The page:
by Billie Doux
Another excellent, complicated episode, this time centered about an expensive birthday gift.
I feel more compassion for troubled ten-year-old Ryan with every episode of this series. Catherine was so upset about the gift that she expected him to understand some very complex issues, but he can't. He's a little boy who is intrigued by the existence of a father he barely knows, and who can blame him? We can easily assume that Catherine has never spelled out to Ryan in detail what Tommy did to Becky, Ann Gallagher, Kirsten McAskill and Catherine herself, because you simply don't tell things like that to a child, and Ryan cannot understand that depth of evil, even though Tommy actually poured gasoline all over him. Ryan must think that if Tommy is his father, a part of himself, Tommy must be a good man deep down and he just lost his temper and made mistakes, like Ryan often does in school. I really get this because I can remember feeling something similar when I was eleven and my parents were breaking up, but I didn't know why and no one could tell me.
Later, Catherine acknowledged that she should have just quietly disposed of the card and let Ryan keep the toy. She was right. By giving the toy so much emotional weight, she inadvertently pressed Ryan's rebellious buttons. And now Ryan is writing a letter to Tommy, and hiding it from Catherine. OMG.
Leaving that present on the Cawood doorstep for Ryan was such a devious thing to do, because no matter how the scenario turned out, Tommy would win. I was a bit shocked later in the episode when we learned that Tommy didn't even know about it. It appears that Frances did it to mollify Tommy, who is desperate for Frances to go ahead and murder Catherine for him. Gold acting stars for Shirley Henderson (Frances) and James Norton (Tommy), who did some excellent work in those little scenes in the visitor room. Frances is always so intensely focused on Tommy, leaning in, mimicking his movements, staring into his eyes, but when Tommy was insisting that Frances murder Catherine, Frances' body language changed; she pulled back from him, wrapping her arms defensively around herself. He sensed he was losing her, so he started buttering her up with that "two hearts that beat as one" crap.
It's somewhat disturbing that Frances was using the same body language while "undercover" at school with Ryan that she uses with Tommy. She told Ryan that she didn't believe his father did half the things he's accused of doing, which suggests that she does realize, possibly on a subconscious level, that Tommy is guilty of something. Is she ready to commit murder for Tommy? I have no idea what Frances will do next.
On to the serial killer plot. If it weren't for Catherine's compassion for those victimized prostitutes who felt that they could call her at four in the morning, Sean Balmforth wouldn't have been arrested. (Catherine completely lost it with the two "specials" who would have let him get away, and honestly, they deserved her ire. At least one of them, the better one, got the message.) When Catherine got back into her car after talking to Leonie, I was expecting her to "see" Becky's body in the back seat again, triggered by the victimization of another young woman. But no.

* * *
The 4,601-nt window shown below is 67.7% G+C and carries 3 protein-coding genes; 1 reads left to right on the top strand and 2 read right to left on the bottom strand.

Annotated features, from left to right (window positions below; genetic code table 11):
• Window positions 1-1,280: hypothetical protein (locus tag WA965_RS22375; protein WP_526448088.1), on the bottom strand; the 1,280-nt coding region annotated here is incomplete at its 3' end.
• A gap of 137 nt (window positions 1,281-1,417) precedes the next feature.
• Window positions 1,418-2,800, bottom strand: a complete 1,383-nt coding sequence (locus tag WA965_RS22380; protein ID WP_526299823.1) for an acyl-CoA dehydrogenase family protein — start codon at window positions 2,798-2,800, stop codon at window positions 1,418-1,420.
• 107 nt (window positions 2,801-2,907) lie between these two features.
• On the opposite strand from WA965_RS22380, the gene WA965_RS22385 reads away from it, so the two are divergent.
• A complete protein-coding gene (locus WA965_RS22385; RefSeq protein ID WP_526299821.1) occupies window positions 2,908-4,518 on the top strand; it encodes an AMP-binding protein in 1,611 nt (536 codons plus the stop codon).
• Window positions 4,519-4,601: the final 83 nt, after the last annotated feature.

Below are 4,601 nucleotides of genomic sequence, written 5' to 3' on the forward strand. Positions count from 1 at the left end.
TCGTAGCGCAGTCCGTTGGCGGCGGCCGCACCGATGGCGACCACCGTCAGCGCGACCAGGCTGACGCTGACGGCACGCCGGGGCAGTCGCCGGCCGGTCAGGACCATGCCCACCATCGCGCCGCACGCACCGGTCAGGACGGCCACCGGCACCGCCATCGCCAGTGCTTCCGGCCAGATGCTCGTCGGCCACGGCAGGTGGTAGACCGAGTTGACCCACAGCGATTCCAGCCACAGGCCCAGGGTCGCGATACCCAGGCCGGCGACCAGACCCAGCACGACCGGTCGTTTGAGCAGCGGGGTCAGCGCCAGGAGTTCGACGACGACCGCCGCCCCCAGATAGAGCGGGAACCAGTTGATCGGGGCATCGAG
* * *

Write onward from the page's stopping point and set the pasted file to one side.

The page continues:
Clever detective Shackleton thinks that Vicky's murder doesn't fit with the other three, and that the fire in her flat was a clue that Vicky was killed by someone who knew her, which she was. It is obvious that Sean Balmforth raped Leonie (he didn't seem to think there was anything wrong with raping a prostitute) and that he is obsessed with prostitutes, which might be why another victim's hair was in his van. But Shackleton doesn't think Sean Balmforth is smart enough to have covered up four (okay, three) murders, and I agree.
Neil's middle of the night confession that he knew Vicky and that she blackmailed him and ruined his marriage was a fascinating little twist. And it was Clare who again put together the clues: that Vicky was blackmailing the man who killed her. Wow. Yay for Clare.
Honestly, I'm not all that interested in John Wadsworth and his marital troubles. While Kevin Doyle is doing an excellent job with the part, I'm just ready for John to get caught. And yes, he had a ton of stuff on his mind, but how could he stand up Ann when she's so vulnerable?
Catherine was inserting herself into Ann's life again, having lunch with Nevison and asking about Ann's drinking. Catherine meant it kindly, though. She's looking out for Ann, just like she looks out for Clare and Ryan and Daniel and Winnie and Ilinka. And the prostitutes at Kings Cross. It's what Catherine does.
Bits and pieces:
-- That birthday card on the mantle felt like a bomb about to go off, mostly because of the skillful way it was filmed. I was going, "Open the card, Clare!"
-- Another white van in the mix. And was John's license plate similar to Sean's on purpose?
-- Daryl, the sheep guy from the earlier episodes, was back again with a lump hammer (what's a lump hammer?) striking out at his sheep-stealing harassers. We were pointedly shown the dent in his old red car, weren't we? Must be a reason.
-- Again, Mike came off as a good boss, praising Catherine and Ann for going above and beyond, agreeing with Catherine when she brought in the birthday present as evidence.
-- Catherine: "You know how New Jersey has the Sopranos? Well, Halifax has the Knezevics."
How would you rate this one? I'm going with at least three and possibly four out of four birthday gifts,
Billie Doux loves good television and spends way too much time writing about it.